On intervention of NHRC, the Nuclear Power Corporation of India Ltd (NPCIL) has paid Rs 50 thousand each as relief to six workers, who suffered burn injuries due to the lack of safety measures while maintaining the Kudankulam Nuclear Power Project in May 2014.
The NHRC observed that the nature of the work carried out in nuclear power projects does not allow any laxity on the part of the authorities in the maintenance of safety standards.
“Owing to such negligence on the part of KKNPP and NPCIL, the six workers of the project have suffered burn injuries ranging from 60 to 70 per cent resulting in physical pain, mental agony and trauma to them and their families,” a National Human Rights Commission (NHRC) statement said.
“This cannot be adequately compensated through bearing the cost of treatment or paying wages for the period of
absence from duty. There was clear violation of the human rights of the injured employees and they should be adequately compensated for it,” it added.
The commission had taken cognizance of the matter on basis of media reports.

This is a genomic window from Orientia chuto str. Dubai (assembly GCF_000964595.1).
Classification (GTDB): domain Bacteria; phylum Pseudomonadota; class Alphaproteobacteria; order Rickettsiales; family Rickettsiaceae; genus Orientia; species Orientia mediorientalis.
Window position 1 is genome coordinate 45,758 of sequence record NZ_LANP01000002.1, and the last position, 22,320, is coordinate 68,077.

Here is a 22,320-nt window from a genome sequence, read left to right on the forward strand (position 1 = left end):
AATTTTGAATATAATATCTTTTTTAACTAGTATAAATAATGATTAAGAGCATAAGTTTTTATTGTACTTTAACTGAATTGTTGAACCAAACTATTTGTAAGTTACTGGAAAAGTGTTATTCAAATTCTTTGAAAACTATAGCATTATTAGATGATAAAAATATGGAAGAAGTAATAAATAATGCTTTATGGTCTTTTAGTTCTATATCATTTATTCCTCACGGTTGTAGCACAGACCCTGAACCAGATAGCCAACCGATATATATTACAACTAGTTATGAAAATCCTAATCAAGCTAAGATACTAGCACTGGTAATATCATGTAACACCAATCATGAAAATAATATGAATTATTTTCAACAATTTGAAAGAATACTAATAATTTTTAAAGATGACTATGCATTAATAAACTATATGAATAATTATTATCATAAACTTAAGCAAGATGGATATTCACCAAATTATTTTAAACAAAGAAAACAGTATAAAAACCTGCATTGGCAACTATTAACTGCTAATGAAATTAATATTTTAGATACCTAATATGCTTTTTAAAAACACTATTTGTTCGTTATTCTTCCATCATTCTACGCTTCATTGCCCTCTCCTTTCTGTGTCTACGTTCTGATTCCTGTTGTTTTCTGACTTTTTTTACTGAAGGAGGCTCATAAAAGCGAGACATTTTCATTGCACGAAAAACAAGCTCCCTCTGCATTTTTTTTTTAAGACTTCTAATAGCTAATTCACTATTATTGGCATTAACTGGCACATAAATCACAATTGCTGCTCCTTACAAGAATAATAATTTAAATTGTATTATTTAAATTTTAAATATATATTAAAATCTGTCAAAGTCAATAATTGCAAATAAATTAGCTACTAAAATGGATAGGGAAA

In response to the commission’s notices, the Chairman and Managing Director, NPCIL and the District Collector,
Tirunelveli confirmed the incident and informed that all the sick persons, including a supervisor, two technicians and three contract workers suffered 60-70 per cent burn injury.
“All of them were provided free of cost treatment … The contractual employees have been paid the wages for the period of their absence due to the incident. The period of the absence from duty in the case of NPCIL employees was also regularized,” the statement said.
The commission also noted that an enquiry report by the Atomic Energy Regulatory Board pointed deficiencies in the
safety standards at the Unit of KKNPP where an accident had happened.
“The report pointed fingers towards negligence on the part of KKNPP and NPCIL and suggested that the incident could
have been avoided had the guidelines under maintenance manual were followed.
“Among other things, it said that the persons working were not wearing personal protective equipments as required
except safety helmet and shoes,” the NHRC statement said.
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